Kyra Harris Bolden, a former Michigan State Representative, made history when she was sworn in as the Michigan Supreme Court’s first black female justice. On Sunday, January 1, 2023, the 34-year-old became the court’s youngest justice in its 185-year existence, according to CNN. The announcement comes after Gov. Gretchen Whitmer announced in November 2022 that Bolden will replace Justice Bridget McCormack, who has retired. McCormack will take over as CEO of the American Arbitration Association-International Center for Dispute Resolution in New York. Kyra Harris Bolden is married and the mother of one daughter.
Everything there is to know about Kyra Harris Bolden’s spouse and profession.
Kyra Harris Bolden was born on July 31, 1988, in Southfield, Michigan. She is a lawyer by trade, having earned a bachelor’s degree from Grand Valley State University and a Juris Doctorate from the University of Detroit Mercy School of Law. Gregory Bolden II, a dentist in Detroit, Michigan, is her husband. According to his DocSpot biography, he graduated from the University of Detroit Mercy School of Dentistry. He also works for the Veterans Health Administration (VA) at the Detroit VA Medical Center.
Kyra Harris Bolden was elected to the Michigan House of Representatives in 2018, according to theGrio. According to ABC 24 News, while studying for her college degree, Bolden learned about her great-grandfather, Jesse Lee Bond, who was hanged to death in Tennessee in the 1930s. Ronald Morris, Bond’s nephew, said that the murderers castrated and abandoned his uncle in the Hatchie River. Bolden reported to Michigan Radio that Bond’s killers escaped free, and his death was declared an accidental drowning. She told the Free Press that the terrible experience inspired her to pursue a career in law.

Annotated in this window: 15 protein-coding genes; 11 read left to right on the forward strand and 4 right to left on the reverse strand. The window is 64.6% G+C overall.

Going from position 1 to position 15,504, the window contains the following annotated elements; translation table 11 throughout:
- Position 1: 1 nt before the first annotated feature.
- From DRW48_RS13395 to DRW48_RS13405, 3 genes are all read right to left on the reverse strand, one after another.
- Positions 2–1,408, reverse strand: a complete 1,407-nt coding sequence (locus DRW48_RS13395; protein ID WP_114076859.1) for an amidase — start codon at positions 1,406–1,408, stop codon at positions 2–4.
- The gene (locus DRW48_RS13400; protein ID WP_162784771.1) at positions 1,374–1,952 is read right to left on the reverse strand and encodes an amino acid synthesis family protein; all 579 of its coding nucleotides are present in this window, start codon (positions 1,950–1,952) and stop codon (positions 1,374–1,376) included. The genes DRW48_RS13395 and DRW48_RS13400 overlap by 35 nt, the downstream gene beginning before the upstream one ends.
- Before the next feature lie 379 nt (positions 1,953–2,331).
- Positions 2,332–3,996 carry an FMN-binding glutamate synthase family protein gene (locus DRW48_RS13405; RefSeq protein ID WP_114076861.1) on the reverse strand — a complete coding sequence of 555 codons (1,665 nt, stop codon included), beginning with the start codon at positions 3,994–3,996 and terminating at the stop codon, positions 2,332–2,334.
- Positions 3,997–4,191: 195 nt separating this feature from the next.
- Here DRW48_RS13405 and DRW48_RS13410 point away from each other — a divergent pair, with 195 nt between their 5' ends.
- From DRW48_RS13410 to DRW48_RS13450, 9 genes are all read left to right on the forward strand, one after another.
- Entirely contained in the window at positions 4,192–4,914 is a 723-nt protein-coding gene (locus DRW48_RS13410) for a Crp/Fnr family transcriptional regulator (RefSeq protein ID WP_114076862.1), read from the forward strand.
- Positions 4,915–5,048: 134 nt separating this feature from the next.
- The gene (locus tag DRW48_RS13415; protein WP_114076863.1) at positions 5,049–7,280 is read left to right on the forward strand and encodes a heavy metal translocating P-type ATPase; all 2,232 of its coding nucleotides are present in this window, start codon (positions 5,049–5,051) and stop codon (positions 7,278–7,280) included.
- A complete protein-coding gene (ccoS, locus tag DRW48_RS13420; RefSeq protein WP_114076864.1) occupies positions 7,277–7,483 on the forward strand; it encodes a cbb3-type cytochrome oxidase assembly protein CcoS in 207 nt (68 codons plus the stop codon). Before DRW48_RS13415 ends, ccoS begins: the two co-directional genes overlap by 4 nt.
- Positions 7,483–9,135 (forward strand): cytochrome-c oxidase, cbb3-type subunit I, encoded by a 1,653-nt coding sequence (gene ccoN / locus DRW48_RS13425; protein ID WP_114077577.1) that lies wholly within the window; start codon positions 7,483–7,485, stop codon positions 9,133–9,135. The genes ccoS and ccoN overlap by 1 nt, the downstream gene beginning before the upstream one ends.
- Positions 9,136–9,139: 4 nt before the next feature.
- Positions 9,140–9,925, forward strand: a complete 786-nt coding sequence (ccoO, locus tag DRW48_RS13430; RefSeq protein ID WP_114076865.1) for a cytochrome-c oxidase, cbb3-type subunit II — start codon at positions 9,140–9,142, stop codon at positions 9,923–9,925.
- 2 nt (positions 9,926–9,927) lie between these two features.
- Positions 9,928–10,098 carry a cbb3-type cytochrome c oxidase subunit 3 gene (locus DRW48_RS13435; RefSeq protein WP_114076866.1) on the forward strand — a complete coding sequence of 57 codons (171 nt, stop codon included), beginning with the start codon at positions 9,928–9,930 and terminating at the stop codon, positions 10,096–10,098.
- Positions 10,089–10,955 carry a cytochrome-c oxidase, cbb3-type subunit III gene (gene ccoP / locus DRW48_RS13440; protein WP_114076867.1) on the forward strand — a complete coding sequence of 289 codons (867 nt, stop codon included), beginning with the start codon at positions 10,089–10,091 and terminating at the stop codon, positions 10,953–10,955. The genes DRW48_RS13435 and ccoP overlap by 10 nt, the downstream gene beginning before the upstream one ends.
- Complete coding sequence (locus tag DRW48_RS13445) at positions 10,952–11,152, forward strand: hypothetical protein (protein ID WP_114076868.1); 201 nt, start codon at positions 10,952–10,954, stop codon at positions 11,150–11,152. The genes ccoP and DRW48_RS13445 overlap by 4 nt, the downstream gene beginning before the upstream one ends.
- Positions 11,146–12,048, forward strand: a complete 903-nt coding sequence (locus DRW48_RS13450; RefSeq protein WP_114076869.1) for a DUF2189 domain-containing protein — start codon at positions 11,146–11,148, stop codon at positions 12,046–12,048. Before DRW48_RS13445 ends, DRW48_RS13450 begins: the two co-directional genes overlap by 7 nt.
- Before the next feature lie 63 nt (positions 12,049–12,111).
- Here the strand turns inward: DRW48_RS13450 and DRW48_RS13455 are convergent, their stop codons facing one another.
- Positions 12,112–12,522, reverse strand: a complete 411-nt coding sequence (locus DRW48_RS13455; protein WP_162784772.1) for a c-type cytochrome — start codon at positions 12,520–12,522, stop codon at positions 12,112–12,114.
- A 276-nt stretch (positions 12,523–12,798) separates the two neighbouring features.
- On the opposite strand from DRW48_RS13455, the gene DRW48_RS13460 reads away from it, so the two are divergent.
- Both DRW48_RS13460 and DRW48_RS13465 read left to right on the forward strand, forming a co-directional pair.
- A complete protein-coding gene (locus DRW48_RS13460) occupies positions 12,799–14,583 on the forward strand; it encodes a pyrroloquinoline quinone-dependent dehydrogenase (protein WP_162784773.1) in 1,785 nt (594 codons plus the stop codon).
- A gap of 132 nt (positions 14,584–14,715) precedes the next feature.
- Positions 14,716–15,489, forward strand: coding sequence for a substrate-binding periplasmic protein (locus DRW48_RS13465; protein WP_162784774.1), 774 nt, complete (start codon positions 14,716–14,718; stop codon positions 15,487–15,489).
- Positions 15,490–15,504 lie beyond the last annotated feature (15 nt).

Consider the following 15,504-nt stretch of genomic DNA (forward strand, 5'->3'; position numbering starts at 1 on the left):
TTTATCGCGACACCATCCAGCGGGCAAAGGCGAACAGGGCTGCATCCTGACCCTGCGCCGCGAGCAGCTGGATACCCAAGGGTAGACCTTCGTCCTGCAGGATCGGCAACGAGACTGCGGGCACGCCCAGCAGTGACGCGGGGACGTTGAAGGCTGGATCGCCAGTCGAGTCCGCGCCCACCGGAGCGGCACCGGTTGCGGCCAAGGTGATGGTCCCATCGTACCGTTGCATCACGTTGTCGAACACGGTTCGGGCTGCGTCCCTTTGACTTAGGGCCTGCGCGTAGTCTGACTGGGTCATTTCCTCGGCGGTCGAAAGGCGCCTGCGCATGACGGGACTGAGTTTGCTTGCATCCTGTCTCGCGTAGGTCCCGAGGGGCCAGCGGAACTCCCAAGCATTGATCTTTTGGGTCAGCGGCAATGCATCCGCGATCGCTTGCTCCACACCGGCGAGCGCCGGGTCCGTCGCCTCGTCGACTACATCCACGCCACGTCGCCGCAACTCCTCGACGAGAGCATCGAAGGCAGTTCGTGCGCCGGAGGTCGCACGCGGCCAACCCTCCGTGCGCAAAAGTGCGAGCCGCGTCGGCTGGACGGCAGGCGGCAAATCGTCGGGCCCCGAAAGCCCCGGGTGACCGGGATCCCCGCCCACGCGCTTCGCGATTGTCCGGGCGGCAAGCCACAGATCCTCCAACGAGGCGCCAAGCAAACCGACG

Earlier, in an interview with the journal, John Johnson Jr., executive director of the Michigan Department of Civil Rights, commended Bolden’s abilities and leadership characteristics.
“Her trial experience as a criminal defense attorney, her leadership on vital public issues, and her commitment to justice — the legacy of her own great-lynching grandfather’s — will guide her choices and move the court closer to attaining equal justice for all.”
According to the Detroit News, Bolden remarked that her appointment to the state’s highest court would provide equitable access to justice, the application of the law without fear or favor, and the treatment of individuals with respect and dignity. According to Mid Michigan Now:
“I know what is expected of the people of Michigan, and I know what the people of Michigan deserve, which is a hardworking Justice who takes the time to make well-reasoned and careful judgments.”
Kyra Harris Bolden will have to run for office twice to finish McCormack’s eight-year term: first in the November 2024 special election to serve out the balance of McCormack’s term and again in the November 2028 regular election.